30 October 1974

The “Rumble in the Jungle” boxing match between Muhammad Ali and GeorgeForeman takes place in Zaire.

he match was scheduled for September. Both men had spent much of the summer of 1974 training in Zaire and getting their bodies acclimated to the warm, tropical climate. Ali was known for his speed and technical skill, while Foreman’s asset was his sheer size and raw power. The younger Foreman was the overwhelming favourite against 32-year-old Ali. But Foreman was injured during training, nursing a cut near his eye, so the fight was pushed to 30 October.

The match took place in Kinshasa’s Mai 20 Stadium. Round one saw Ali attack Foreman with a “”right-hand lead,”” a cheeky shot thrown to surprise the heavyweight champion and give Ali a psychological advantage. Ali caught Foreman nine times in the first round using this technique, but failed to knock him out. In round two, Ali employed a new technique: He began to lean on the rope and cover up, allowing Foreman to punch him on the arms and body. This sapped Foreman’s energy without seriously hurting Ali. He dubbed the strategy rope-a-dope. Ali also delivered straight punches to Foreman’s face and leaned on the heavyweight champ to make him support his weight. He also used psychological tactics, like taunting Foreman to enrage and tire him. Near the end of the fight, Foreman hammered Ali with a huge body blow, and according to Foreman, Ali whispered to him, “”Is that all you got, George?”” to which Foreman thought, “”Yep… that’s about it.”” After several rounds of this, Ali had exhausted Foreman. By the eighth round, Foreman’s wild punches and weak defense became increasingly ineffective. Ali delivered several right hooks to the heavyweight champ, followed by a five-punch combination, and finished with a left hook and hard right that caused Foreman to stumble to the canvas. He was counted out by the referee.

Rumble in the Jungle became one of the most famous fights of all times. Against all odds, Ali regained his title against Foreman, a younger, stronger fighter. It also displayed Ali’s tactical techniques to full effect: He was able to take strong blows and he alternated his fighting style—from surprise jabs to rope-a-dope, to taunting and tiring Foreman—to great effect.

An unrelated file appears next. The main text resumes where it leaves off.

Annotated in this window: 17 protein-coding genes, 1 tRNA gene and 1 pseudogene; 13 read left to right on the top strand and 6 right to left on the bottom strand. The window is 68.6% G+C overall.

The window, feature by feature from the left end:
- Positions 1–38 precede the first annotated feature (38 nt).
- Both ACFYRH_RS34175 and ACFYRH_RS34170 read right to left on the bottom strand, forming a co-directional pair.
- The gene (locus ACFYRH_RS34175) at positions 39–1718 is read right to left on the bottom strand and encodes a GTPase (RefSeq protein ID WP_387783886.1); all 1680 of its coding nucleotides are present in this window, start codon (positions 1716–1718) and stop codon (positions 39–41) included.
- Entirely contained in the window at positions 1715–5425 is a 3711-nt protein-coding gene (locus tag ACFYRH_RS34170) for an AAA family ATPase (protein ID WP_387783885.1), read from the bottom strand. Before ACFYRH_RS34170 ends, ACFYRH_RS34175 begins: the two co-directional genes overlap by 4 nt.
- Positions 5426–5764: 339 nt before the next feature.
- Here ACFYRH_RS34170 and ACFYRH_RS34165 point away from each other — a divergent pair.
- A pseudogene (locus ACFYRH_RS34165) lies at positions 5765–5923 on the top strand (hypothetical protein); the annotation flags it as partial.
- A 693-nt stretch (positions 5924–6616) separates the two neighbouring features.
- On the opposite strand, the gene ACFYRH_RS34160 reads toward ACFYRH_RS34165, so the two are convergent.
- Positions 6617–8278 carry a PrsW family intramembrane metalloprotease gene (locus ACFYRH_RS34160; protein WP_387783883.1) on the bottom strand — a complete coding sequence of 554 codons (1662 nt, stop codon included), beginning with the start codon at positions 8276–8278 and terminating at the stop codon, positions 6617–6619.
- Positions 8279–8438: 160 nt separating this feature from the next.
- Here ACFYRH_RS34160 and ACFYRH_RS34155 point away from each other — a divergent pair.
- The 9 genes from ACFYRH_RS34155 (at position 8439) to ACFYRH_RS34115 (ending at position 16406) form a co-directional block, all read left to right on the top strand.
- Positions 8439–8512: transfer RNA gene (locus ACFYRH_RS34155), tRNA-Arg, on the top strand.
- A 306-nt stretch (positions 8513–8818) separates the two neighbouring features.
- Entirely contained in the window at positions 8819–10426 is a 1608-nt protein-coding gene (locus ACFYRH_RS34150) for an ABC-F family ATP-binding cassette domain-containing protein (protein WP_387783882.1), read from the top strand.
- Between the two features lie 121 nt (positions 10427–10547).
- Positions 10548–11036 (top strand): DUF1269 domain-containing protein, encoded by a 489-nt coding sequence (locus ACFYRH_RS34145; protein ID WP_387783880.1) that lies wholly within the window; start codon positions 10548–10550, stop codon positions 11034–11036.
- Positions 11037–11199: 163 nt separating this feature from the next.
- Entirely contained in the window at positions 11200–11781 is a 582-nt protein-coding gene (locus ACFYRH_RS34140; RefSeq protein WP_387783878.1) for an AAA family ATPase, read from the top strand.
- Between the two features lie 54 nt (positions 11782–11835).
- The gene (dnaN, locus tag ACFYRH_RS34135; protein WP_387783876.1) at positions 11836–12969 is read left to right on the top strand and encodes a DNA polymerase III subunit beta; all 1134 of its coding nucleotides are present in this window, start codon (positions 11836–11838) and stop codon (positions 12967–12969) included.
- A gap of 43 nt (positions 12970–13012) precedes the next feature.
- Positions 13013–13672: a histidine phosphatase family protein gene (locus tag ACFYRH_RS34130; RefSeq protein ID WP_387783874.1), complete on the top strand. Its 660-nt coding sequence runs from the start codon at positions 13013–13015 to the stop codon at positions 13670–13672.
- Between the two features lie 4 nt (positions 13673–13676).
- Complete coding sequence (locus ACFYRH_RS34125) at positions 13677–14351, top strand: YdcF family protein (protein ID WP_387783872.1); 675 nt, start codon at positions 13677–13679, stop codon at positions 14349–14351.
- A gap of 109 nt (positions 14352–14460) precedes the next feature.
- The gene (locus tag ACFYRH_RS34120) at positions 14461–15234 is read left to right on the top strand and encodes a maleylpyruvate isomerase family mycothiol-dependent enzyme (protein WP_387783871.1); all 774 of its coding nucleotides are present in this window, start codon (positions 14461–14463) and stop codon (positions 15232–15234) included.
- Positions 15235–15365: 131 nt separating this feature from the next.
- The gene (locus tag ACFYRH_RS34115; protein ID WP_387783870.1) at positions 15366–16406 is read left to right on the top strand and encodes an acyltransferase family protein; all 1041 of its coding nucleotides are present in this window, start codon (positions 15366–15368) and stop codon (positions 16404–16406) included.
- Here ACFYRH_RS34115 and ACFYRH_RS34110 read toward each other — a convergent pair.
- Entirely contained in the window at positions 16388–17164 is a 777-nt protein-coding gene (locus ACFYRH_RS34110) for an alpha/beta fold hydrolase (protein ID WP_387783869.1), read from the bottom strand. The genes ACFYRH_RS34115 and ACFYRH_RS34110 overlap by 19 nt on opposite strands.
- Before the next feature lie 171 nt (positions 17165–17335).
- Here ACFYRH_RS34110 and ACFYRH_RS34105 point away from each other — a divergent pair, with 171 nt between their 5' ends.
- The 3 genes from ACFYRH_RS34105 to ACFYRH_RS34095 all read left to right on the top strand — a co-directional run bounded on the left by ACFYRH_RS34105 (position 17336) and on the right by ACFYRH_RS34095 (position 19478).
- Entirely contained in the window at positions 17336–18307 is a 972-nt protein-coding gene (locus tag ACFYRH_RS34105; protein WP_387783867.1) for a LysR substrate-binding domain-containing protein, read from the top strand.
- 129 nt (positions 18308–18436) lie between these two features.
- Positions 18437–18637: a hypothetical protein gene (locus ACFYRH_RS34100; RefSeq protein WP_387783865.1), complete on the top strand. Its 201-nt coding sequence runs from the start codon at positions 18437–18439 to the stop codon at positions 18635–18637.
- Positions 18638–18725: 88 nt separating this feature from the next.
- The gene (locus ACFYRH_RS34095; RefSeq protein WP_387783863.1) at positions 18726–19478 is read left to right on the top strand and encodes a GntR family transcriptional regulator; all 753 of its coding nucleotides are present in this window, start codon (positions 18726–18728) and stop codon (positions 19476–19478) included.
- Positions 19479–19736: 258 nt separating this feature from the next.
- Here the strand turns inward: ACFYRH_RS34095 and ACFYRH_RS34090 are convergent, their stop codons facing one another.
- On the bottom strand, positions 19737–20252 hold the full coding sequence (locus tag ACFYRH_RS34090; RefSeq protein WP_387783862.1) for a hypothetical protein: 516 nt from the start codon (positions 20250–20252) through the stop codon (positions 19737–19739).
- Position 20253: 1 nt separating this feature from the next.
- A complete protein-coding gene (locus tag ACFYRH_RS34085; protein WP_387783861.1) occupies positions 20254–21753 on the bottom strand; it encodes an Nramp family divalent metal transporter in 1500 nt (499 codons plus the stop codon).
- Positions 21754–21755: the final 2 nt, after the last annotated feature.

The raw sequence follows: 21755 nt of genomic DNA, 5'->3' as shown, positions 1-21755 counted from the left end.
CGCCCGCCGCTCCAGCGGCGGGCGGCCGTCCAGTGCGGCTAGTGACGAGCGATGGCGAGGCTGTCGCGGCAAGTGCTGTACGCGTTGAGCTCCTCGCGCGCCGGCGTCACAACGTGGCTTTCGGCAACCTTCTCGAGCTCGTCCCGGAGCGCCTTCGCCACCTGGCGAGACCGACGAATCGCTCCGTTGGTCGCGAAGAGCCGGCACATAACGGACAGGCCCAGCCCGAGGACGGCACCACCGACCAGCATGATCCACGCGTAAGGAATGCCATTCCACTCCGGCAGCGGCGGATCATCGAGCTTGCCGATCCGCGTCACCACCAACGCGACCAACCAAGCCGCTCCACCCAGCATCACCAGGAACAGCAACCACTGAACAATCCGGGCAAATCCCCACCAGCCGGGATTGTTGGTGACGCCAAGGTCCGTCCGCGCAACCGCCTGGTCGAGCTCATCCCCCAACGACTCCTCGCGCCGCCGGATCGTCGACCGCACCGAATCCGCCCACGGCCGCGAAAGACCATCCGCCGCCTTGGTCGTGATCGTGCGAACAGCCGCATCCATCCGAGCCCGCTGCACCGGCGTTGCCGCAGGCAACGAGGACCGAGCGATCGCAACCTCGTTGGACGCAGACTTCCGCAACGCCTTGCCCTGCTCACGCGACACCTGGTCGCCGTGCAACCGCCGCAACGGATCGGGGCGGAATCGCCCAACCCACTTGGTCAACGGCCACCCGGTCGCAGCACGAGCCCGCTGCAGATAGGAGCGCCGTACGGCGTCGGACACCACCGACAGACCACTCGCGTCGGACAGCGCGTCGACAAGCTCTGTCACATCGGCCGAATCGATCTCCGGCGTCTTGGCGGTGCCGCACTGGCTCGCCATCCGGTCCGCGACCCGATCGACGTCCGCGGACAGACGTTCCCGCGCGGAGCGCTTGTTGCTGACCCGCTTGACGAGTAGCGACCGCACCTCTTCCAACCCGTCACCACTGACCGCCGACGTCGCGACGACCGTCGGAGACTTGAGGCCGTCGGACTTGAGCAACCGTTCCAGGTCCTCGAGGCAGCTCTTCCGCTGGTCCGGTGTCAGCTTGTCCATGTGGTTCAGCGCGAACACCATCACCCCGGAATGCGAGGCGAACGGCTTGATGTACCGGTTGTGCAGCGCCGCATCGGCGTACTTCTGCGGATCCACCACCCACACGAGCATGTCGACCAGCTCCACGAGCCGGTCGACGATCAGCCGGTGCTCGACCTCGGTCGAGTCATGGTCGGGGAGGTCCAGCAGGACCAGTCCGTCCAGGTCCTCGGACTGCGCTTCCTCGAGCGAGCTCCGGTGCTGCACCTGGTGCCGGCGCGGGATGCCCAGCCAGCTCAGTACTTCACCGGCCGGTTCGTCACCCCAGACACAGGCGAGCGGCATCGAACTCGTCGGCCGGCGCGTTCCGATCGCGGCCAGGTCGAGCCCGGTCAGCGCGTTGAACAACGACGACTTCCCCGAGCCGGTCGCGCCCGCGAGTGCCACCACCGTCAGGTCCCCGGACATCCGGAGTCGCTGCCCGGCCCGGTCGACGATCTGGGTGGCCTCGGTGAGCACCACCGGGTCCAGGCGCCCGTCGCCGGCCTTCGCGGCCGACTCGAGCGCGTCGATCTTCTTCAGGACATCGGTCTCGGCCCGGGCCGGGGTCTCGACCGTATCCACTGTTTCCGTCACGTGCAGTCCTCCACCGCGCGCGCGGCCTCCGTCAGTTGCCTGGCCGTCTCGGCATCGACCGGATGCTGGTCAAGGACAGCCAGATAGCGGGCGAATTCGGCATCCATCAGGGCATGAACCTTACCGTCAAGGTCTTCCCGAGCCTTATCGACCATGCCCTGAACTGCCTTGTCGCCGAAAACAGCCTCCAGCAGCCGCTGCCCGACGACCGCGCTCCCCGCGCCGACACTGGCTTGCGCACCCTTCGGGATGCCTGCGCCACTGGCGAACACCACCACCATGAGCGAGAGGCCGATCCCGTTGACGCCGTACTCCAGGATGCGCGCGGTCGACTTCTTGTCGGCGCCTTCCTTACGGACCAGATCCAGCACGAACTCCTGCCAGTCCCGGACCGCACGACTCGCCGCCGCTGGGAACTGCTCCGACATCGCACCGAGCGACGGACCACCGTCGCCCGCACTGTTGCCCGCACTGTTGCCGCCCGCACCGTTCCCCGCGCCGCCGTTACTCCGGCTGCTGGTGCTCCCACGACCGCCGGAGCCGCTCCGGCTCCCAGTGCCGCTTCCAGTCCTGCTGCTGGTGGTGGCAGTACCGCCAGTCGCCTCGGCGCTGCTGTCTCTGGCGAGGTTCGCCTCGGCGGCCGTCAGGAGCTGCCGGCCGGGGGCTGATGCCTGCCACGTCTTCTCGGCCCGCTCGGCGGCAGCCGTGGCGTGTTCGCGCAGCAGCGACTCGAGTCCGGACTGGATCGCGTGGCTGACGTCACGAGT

30 October 1485

King Henry VII of England is crowned.

HenryVII-Young

On this day in 1485, the founder of the Tudor dynasty, Henry Tudor, was crowned King Henry VII at Westminster Abbey. The Tudor chronicler, Raphael Holinshed, recorded:

“…with great pomp he rowed unto Westminster, & there the thirtieth day of October he was with all ceremonies accustomed, anointed, & crowned king, by the whole assent as well of the commons as of the nobility, & called Henrie the seventh of that name: which was in the year of the world 5452, and after the birth of our Lord 1485, in the forte and sixth year of Frederike the third then emperor of Almaine, Maximilian his son being newly elected king of the Romans, in the second year of Charles the eight then king of France, and in the fine and twentieth of king James then ruling the realm of Scotland.

His biographer, Thomas Penn, describes how this was the occasion that Henry was united with his mother, Lady Margaret Beaufort, whom he’d not seen for fourteen years. Margaret was said to have “wept marvelously”.

Henry was the first Tudor monarch and had claimed the crown of England after defeating Richard III at the Battle of Bosworth Field on the 22nd August 1485. He had actually been unofficially crowned with Richard’s crown on the battlefield that day.

On the 18th January 1486, Henry united the Houses of Lancaster and York by marrying Elizabeth of York, a move which strengthened his monarchy and his future offspring’ claims to the throne. Henry VII reigned until his death on 21st April 1509, when he was succeeded by his son Henry VIII.

30 October 1985

800px-space_shuttle_challenger_04-04-1983

The Space Shuttle Challenger takes off for on its final successful mission.

Space Shuttle Challenger was the second orbiter of NASA’s space shuttle program to be put into service following Columbia. The shuttle was built by Rockwell International’s Space Transportation Systems Division in Downey, California. Its maiden flight, STS-6, started on April 4, 1983. It launched and landed nine times before breaking apart 73 seconds into its tenth mission, STS-51-L, on January 28, 1986, resulting in the death of all seven crew members, including a civilian school teacher. It was the first of two shuttles to be destroyed in flight, the other being Columbia in 2003. The accident led to a two-and-a-half year grounding of the shuttle fleet; flights resumed in 1988 with STS-26 flown by Discovery. Challenger itself was replaced by Endeavour which was built using structural spares ordered by NASA as part of the construction contracts for Discovery and Atlantis.